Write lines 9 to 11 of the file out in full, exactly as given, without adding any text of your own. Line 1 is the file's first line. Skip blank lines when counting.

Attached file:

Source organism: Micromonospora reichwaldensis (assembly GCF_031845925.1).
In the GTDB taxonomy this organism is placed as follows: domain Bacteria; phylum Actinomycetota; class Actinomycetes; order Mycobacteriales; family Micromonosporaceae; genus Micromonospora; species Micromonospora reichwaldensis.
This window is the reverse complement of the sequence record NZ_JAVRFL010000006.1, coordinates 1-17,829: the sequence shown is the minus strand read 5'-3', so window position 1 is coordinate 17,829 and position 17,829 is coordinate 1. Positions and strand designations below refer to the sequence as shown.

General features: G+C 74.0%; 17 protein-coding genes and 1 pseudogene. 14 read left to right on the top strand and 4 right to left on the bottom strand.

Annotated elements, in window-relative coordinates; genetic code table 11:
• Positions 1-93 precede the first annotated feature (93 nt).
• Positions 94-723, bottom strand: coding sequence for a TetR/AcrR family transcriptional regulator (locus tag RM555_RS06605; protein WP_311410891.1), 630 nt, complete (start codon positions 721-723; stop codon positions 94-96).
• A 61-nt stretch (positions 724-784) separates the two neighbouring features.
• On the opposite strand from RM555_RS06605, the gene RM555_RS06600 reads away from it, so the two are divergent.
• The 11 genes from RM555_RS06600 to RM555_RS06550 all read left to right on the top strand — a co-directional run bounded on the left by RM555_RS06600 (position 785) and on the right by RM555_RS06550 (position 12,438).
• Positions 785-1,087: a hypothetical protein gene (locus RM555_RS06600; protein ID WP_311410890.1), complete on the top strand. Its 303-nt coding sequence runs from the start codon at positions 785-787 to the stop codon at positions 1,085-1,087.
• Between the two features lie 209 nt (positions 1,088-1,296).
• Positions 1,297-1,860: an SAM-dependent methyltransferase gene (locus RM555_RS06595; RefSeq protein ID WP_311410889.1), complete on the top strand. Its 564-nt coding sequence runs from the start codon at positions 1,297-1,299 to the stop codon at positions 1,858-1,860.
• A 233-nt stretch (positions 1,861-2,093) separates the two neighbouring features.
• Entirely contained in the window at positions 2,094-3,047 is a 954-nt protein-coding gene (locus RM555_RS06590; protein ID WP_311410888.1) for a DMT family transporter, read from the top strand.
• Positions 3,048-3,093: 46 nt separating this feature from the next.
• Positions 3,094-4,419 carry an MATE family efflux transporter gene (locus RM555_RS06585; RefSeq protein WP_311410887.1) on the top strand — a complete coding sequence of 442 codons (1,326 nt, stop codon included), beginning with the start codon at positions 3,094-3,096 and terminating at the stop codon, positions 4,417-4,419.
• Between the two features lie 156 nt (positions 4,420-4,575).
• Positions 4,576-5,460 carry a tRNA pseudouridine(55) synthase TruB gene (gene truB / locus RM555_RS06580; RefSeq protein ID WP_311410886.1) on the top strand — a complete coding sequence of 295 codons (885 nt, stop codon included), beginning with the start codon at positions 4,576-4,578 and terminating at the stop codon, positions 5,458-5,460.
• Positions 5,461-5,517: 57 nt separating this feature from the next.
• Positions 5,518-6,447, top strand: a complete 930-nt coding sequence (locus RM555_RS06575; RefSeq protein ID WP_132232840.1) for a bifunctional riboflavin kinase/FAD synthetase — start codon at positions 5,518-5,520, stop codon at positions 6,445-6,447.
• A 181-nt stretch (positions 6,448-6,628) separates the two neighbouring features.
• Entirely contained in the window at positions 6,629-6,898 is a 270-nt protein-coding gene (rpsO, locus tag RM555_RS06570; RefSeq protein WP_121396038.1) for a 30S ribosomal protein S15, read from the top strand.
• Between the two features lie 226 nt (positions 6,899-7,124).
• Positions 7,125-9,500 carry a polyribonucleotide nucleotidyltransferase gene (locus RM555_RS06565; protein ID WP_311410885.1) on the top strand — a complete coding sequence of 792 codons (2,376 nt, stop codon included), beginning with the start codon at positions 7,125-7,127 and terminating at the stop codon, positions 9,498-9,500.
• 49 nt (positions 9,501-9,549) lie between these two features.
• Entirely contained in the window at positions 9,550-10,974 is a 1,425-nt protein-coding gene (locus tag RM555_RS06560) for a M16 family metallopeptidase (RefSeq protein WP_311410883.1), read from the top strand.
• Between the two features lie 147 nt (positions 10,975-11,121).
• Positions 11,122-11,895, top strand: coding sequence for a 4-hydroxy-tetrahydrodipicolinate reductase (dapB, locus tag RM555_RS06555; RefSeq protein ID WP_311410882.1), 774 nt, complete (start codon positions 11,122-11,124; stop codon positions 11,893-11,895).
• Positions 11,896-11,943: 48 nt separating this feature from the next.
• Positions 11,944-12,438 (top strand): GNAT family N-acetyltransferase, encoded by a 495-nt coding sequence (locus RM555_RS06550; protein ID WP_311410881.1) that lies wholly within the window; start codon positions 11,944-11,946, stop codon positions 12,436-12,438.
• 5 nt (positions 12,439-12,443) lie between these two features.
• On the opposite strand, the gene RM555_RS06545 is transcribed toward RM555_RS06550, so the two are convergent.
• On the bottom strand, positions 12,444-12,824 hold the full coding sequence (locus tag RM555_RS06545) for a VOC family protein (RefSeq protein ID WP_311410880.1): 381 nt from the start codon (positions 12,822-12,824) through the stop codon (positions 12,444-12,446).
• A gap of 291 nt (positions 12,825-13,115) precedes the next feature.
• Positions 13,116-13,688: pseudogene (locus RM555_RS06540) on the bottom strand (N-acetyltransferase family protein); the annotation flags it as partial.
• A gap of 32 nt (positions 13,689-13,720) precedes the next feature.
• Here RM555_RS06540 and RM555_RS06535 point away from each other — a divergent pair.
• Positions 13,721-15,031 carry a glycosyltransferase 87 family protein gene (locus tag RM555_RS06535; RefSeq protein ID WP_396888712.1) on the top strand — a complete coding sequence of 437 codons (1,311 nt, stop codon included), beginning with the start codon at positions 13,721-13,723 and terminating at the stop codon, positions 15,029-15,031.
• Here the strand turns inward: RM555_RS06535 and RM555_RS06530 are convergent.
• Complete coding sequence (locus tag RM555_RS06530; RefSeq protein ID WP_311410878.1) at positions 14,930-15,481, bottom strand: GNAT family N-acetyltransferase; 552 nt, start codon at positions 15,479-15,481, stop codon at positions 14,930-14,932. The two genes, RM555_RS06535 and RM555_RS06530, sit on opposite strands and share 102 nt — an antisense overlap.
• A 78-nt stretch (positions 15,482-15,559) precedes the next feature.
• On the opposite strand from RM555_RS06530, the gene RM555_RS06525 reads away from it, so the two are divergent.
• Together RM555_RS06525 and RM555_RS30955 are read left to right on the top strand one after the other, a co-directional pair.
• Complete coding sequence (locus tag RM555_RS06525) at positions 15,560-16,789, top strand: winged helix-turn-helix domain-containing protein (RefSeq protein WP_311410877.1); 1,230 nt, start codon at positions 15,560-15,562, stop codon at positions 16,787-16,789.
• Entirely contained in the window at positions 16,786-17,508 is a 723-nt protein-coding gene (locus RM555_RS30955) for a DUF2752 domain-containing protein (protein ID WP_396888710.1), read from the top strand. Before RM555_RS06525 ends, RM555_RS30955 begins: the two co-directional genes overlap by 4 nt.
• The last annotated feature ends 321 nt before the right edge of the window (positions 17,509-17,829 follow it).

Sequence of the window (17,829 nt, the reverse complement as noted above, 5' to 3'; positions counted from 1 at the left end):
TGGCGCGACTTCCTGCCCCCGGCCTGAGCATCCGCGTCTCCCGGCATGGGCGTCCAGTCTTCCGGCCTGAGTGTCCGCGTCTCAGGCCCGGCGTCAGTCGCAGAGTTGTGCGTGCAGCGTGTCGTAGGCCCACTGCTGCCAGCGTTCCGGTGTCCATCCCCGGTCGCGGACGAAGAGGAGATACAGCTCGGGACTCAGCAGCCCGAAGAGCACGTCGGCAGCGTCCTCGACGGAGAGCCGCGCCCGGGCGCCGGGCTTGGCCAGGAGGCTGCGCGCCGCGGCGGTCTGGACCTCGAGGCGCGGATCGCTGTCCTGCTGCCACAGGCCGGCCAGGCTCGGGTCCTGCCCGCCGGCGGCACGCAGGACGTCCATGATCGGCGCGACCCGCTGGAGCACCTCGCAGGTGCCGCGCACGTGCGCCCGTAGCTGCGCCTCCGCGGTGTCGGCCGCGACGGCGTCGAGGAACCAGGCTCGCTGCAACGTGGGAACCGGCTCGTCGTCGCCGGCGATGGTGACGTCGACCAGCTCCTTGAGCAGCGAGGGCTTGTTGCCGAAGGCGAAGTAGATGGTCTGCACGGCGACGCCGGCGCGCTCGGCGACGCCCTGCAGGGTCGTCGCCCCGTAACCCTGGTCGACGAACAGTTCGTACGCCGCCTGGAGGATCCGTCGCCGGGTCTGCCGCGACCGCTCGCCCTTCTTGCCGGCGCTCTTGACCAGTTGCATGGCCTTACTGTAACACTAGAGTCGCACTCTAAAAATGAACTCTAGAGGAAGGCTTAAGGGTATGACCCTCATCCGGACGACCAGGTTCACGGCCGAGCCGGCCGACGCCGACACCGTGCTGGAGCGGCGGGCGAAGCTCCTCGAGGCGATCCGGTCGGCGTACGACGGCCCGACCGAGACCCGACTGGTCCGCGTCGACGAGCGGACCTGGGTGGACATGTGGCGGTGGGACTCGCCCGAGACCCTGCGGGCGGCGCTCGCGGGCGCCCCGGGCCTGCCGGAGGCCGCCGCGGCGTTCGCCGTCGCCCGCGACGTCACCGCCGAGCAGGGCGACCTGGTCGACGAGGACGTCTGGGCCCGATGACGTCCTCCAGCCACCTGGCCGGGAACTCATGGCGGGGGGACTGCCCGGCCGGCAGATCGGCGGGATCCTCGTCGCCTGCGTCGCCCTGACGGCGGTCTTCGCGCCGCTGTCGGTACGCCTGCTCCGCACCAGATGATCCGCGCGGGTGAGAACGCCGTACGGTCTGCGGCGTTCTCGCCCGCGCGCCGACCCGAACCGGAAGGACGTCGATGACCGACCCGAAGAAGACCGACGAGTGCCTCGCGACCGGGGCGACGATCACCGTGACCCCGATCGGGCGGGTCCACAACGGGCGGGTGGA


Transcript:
• On the opposite strand from RM555_RS06605, the gene RM555_RS06600 reads away from it, so the two are divergent.
• The 11 genes from RM555_RS06600 to RM555_RS06550 all read left to right on the top strand — a co-directional run bounded on the left by RM555_RS06600 (position 785) and on the right by RM555_RS06550 (position 12,438).
• Positions 785-1,087: a hypothetical protein gene (locus RM555_RS06600; protein ID WP_311410890.1), complete on the top strand. Its 303-nt coding sequence runs from the start codon at positions 785-787 to the stop codon at positions 1,085-1,087.